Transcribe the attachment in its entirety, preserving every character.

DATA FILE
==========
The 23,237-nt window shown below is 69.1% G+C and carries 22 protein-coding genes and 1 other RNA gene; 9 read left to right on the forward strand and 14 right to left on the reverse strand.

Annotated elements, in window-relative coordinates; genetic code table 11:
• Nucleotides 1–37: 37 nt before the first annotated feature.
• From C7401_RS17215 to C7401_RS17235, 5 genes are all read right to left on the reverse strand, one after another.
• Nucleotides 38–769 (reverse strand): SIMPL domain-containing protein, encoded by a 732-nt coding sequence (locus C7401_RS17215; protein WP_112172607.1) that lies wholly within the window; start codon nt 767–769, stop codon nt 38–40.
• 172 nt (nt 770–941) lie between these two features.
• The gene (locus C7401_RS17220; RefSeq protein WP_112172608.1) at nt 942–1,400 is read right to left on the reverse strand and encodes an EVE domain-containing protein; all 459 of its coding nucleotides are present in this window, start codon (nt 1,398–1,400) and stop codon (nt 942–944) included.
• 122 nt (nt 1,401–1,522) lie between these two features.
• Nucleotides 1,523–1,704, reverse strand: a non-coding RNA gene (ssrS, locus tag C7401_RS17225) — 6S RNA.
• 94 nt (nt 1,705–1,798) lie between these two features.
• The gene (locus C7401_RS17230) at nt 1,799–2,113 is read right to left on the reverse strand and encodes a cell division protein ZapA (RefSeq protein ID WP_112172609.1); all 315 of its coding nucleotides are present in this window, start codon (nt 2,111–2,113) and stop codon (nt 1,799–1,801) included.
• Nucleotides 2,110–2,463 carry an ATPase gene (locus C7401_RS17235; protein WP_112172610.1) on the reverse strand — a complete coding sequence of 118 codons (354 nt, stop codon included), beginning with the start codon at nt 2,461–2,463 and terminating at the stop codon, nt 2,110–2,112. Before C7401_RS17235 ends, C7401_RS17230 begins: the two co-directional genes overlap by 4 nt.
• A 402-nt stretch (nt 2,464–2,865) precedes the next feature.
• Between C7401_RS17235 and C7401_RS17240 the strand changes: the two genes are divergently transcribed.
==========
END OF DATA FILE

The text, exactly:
The 23,237-nt window shown below is 69.1% G+C and carries 22 protein-coding genes and 1 other RNA gene; 9 read left to right on the forward strand and 14 right to left on the reverse strand.

Annotated elements, in window-relative coordinates; genetic code table 11:
• Nucleotides 1–37: 37 nt before the first annotated feature.
• From C7401_RS17215 to C7401_RS17235, 5 genes are all read right to left on the reverse strand, one after another.
• Nucleotides 38–769 (reverse strand): SIMPL domain-containing protein, encoded by a 732-nt coding sequence (locus C7401_RS17215; protein WP_112172607.1) that lies wholly within the window; start codon nt 767–769, stop codon nt 38–40.
• 172 nt (nt 770–941) lie between these two features.
• The gene (locus C7401_RS17220; RefSeq protein WP_112172608.1) at nt 942–1,400 is read right to left on the reverse strand and encodes an EVE domain-containing protein; all 459 of its coding nucleotides are present in this window, start codon (nt 1,398–1,400) and stop codon (nt 942–944) included.
• 122 nt (nt 1,401–1,522) lie between these two features.
• Nucleotides 1,523–1,704, reverse strand: a non-coding RNA gene (ssrS, locus tag C7401_RS17225) — 6S RNA.
• 94 nt (nt 1,705–1,798) lie between these two features.
• The gene (locus C7401_RS17230) at nt 1,799–2,113 is read right to left on the reverse strand and encodes a cell division protein ZapA (RefSeq protein ID WP_112172609.1); all 315 of its coding nucleotides are present in this window, start codon (nt 2,111–2,113) and stop codon (nt 1,799–1,801) included.
• Nucleotides 2,110–2,463 carry an ATPase gene (locus C7401_RS17235; protein WP_112172610.1) on the reverse strand — a complete coding sequence of 118 codons (354 nt, stop codon included), beginning with the start codon at nt 2,461–2,463 and terminating at the stop codon, nt 2,110–2,112. Before C7401_RS17235 ends, C7401_RS17230 begins: the two co-directional genes overlap by 4 nt.
• A 402-nt stretch (nt 2,464–2,865) precedes the next feature.
• Between C7401_RS17235 and C7401_RS17240 the strand changes: the two genes are divergently transcribed.